Search This Blog

Friday, 18 September 2015

Sunset on Pluto, a mighty odd mountain on Ceres, and much more...

Sunset on Pluto captured by New Horizons space probe:

Sunset on the planet Pluto. 'Nuff said.
Above: Sunset on Pluto. Original captured by New Horizons, colour added by Ian R of unmanned using New Horizons data.

The Solar system to scale:

A map of the solar system is a difficult thing to get right: If you want to show the planets to scale then their orbits will be much, much to small. If you show the orbits to scale the planets will be so small as to be invisible.

Spiderfab tech could enable gigantic space telescopes:
Above: CGI impression of a Spiderfab droid at work. Image courtesy of tethers unlimited.

Spiderfab is an idea from Tethers Unlimited that takes elf assembly in space to the next level: rather than launching massive, bulky spacecraft whole, send them up as raw components with a 'factory' smart enough to build those components into the finished product. It would certainly save space!Using this approach  space telescopes and solar sails hundreds of meters across could be constructed in space. Follow the link to the menu, then click each further link for Tethers Unlimited presentation, audio files, etc

SpaceX's 'Red Dragon ship could return a sample from Mars:

SpaceX likes to push the envelope it seems, and their plans for Mars are no exception.  They have A plan to land a heavily modified version of their Dragon space capsule on Mars, filled with the equipment needed to return a sample of Martian soil to Earth. The sample return mission is codenamed 'Red Dragon', and might take place in conjunction with a future Mars rover.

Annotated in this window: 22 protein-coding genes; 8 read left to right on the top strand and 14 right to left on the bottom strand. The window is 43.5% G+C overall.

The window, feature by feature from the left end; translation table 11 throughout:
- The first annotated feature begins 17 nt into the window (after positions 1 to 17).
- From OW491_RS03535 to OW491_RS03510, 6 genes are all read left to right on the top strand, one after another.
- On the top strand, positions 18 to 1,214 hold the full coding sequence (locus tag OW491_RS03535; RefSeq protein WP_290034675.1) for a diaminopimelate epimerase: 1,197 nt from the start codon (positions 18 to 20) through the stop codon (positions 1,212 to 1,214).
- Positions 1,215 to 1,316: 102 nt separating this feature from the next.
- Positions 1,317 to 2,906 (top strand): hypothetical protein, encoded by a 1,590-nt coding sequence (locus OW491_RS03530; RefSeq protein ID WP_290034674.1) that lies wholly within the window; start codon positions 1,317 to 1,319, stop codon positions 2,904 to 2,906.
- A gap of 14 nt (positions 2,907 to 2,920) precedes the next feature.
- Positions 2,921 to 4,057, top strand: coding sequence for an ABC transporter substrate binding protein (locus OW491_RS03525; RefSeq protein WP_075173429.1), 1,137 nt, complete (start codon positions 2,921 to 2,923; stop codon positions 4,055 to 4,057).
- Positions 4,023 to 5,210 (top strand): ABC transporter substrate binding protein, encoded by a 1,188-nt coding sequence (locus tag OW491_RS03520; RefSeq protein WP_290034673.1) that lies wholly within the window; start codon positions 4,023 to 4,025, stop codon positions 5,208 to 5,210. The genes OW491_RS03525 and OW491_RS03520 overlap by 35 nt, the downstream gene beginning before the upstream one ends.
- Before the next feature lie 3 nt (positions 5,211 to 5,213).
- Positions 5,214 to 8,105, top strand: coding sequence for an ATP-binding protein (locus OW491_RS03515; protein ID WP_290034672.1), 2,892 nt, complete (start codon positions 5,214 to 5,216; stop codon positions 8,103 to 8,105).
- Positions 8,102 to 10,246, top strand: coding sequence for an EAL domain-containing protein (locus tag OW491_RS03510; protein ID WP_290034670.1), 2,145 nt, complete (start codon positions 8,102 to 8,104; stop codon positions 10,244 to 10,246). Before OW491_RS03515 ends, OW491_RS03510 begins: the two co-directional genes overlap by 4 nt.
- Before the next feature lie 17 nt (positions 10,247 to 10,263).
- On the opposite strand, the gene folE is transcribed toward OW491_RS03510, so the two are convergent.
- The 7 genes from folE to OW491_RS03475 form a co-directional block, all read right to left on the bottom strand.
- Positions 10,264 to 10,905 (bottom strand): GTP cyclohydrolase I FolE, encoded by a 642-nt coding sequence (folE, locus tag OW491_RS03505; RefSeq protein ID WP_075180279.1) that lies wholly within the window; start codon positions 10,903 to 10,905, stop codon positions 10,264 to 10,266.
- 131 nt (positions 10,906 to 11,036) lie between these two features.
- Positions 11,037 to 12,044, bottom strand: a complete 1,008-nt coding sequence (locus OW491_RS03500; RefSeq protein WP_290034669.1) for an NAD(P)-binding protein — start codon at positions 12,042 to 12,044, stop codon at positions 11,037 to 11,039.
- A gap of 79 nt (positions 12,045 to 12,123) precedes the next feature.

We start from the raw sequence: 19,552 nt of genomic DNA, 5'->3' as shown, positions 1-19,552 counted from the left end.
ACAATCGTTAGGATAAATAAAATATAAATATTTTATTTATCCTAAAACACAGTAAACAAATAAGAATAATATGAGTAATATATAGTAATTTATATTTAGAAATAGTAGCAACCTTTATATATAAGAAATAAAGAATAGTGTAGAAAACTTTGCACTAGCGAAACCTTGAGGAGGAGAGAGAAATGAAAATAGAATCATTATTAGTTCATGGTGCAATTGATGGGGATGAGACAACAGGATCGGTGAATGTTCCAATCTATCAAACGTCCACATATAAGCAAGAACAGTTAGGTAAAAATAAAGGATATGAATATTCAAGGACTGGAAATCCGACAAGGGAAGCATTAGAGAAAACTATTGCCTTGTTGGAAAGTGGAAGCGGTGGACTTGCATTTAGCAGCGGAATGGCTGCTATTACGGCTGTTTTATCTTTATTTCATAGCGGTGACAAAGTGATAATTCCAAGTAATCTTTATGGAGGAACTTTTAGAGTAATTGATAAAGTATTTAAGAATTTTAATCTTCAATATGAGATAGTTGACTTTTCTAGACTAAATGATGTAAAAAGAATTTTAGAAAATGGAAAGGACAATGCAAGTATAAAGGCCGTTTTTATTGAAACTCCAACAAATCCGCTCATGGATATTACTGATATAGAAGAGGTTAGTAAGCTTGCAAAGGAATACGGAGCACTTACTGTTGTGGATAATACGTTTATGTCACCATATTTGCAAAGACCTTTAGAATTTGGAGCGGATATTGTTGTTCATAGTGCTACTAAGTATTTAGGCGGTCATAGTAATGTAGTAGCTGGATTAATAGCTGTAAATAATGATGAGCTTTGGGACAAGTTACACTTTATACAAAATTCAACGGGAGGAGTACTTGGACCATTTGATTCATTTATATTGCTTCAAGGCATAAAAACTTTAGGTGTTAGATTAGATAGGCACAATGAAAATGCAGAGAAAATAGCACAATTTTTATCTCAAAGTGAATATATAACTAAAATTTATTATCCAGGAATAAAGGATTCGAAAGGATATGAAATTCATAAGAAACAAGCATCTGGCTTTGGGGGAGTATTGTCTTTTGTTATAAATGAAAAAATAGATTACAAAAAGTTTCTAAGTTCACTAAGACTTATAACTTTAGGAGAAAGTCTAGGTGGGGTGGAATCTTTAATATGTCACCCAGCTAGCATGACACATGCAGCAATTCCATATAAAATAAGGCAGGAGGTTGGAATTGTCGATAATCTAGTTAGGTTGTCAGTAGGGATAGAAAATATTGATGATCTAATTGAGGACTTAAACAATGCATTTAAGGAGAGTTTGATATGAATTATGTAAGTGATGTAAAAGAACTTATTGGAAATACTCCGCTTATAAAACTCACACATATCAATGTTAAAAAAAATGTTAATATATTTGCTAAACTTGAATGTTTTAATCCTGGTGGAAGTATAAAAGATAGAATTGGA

Follow the link to the menu, then click each further link for SpaceX's presentation, audio files, etc.
Above: Marathon valley on mars, courtesy of NASA/JPL.

Sun's magnetic field blows 600,000 km long cloud of plasma into space:

This stunning image of an immense cloud of plasma being blown into space by our sun was captured by astronomer Alan Friedman -the cloud could swallow many thousands of planet Earth, and is held aloft by the sun's powerful magnetic field.
Above: Plasma storm ahoy! Image courtesy of Alan Friedman

The lonely mountain of Ceres:

Different lonely mountain guys.
Dawn is settling into its high altitude mapping orbit, and we have got some of the best views yet of 'the lonely mountain'. This is a 6km tall, pyramid shaped, flat topped, isolated mountain at is growing out of the surface of Ceres.

Above: Cere's actual lonely mountain, a 3000 meter high monolith on an otherwise flat plain. Courtesy of NASA
On Earth mountains mainly grow through two mechanisms: They grow as volcanoes, or where continental plates are colliding. On the Moon they can also be formed by a massive asteroid strike. but nothing seems to fit the lonely mountain.

One theory being batted about a lot is that the mountain is a massive Pingo

Above: Yes, I can see that reference forming in your brain. No, it's not that Pingo. Although it'd be awesome if he did show up on Ceres...

Pingo's are hills formed by freeze thaw action. On Earth they never grow anything like this big, but under Ceres lower gravity one might grow to a monumental size. If this is a pingo it would give us some very interesting clues to the geology of Ceres- including that the ice may be undergoing  thawing.

Dawn has also been seeing evidence of landslides and slumps - some of them truly immense. The one shown below is 20 km across...

Above: A gigantic 'slump' feature on the edge of a Cerean crater. Courtesy of NASA.

No comments:

Post a Comment